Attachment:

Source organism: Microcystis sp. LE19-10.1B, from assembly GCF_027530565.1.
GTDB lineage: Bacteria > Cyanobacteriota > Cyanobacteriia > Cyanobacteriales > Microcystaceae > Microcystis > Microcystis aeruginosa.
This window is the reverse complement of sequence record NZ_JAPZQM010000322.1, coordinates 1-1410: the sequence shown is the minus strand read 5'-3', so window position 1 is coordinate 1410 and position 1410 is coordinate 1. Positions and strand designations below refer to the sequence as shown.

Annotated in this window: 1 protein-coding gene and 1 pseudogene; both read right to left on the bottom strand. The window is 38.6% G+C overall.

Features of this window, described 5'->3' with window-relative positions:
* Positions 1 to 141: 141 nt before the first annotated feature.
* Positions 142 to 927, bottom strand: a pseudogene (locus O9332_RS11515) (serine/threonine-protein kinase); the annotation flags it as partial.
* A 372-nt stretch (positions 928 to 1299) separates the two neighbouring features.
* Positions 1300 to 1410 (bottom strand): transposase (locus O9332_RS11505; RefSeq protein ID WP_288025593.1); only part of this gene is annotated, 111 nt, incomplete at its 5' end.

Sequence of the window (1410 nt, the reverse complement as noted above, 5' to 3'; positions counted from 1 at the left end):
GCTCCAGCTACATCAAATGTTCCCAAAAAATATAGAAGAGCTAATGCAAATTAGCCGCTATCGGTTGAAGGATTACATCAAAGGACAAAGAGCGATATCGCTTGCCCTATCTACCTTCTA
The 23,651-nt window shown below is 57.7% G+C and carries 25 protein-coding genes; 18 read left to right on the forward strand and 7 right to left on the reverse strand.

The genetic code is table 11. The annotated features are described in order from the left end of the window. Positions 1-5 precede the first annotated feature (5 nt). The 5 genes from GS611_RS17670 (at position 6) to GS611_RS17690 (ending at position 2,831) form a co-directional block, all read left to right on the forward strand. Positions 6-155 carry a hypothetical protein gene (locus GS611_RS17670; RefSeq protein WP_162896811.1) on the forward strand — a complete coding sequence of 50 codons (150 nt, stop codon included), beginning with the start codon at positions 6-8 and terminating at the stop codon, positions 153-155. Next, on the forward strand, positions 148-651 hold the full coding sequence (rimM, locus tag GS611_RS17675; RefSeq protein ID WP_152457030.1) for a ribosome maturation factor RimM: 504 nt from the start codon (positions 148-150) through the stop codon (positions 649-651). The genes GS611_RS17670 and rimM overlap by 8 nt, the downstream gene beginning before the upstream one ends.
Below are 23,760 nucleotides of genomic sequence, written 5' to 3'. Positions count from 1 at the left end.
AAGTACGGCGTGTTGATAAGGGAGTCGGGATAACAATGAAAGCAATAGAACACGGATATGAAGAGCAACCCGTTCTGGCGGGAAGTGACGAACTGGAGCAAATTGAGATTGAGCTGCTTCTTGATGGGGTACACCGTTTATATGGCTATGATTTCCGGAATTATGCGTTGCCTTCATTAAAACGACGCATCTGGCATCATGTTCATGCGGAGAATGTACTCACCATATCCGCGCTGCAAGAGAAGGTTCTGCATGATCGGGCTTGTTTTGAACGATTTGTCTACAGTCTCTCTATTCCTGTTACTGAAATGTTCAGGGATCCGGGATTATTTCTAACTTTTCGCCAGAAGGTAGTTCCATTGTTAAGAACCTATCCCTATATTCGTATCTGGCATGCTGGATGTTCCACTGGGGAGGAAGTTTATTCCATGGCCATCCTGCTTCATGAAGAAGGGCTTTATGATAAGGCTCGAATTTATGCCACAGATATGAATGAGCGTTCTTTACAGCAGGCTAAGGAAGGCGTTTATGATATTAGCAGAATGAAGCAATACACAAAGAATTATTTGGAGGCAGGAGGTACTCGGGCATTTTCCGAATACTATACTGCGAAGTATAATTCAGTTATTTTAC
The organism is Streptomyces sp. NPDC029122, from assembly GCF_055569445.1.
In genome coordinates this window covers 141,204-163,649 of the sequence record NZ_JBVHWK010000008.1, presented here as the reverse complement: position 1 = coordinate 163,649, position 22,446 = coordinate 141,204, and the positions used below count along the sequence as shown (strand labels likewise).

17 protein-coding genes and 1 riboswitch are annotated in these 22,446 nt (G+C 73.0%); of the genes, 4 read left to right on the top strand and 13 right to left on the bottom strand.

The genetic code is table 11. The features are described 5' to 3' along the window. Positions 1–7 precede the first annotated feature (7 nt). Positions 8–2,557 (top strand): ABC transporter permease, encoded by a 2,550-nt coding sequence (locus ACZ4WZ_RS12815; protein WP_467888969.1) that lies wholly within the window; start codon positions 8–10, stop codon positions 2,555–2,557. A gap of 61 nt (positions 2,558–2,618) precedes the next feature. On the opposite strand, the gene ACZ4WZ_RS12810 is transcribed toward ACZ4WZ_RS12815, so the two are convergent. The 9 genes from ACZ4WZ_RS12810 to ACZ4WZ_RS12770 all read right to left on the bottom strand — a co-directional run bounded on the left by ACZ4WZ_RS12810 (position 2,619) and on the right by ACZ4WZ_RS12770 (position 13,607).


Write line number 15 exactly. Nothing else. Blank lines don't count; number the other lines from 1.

AAGTACGGCGTGTTGATAAGGGAGTCGGGATAACAATGAAAGCAATAGAACACGGATATGAAGAGCAACCCGTTCTGGCGGGAAGTGACGAACTGGAGCAAATTGAGATTGAGCTGCTTCTTGATGGGGTACACCGTTTATATGGCTATGATTTCCGGAATTATGCGTTGCCTTCATTAAAACGACGCATCTGGCATCATGTTCATGCGGAGAATGTACTCACCATATCCGCGCTGCAAGAGAAGGTTCTGCATGATCGGGCTTGTTTTGAACGATTTGTCTACAGTCTCTCTATTCCTGTTACTGAAATGTTCAGGGATCCGGGATTATTTCTAACTTTTCGCCAGAAGGTAGTTCCATTGTTAAGAACCTATCCCTATATTCGTATCTGGCATGCTGGATGTTCCACTGGGGAGGAAGTTTATTCCATGGCCATCCTGCTTCATGAAGAAGGGCTTTATGATAAGGCTCGAATTTATGCCACAGATATGAATGAGCGTTCTTTACAGCAGGCTAAGGAAGGCGTTTATGATATTAGCAGAATGAAGCAATACACAAAGAATTATTTGGAGGCAGGAGGTACTCGGGCATTTTCCGAATACTATACTGCGAAGTATAATTCAGTTATTTTAC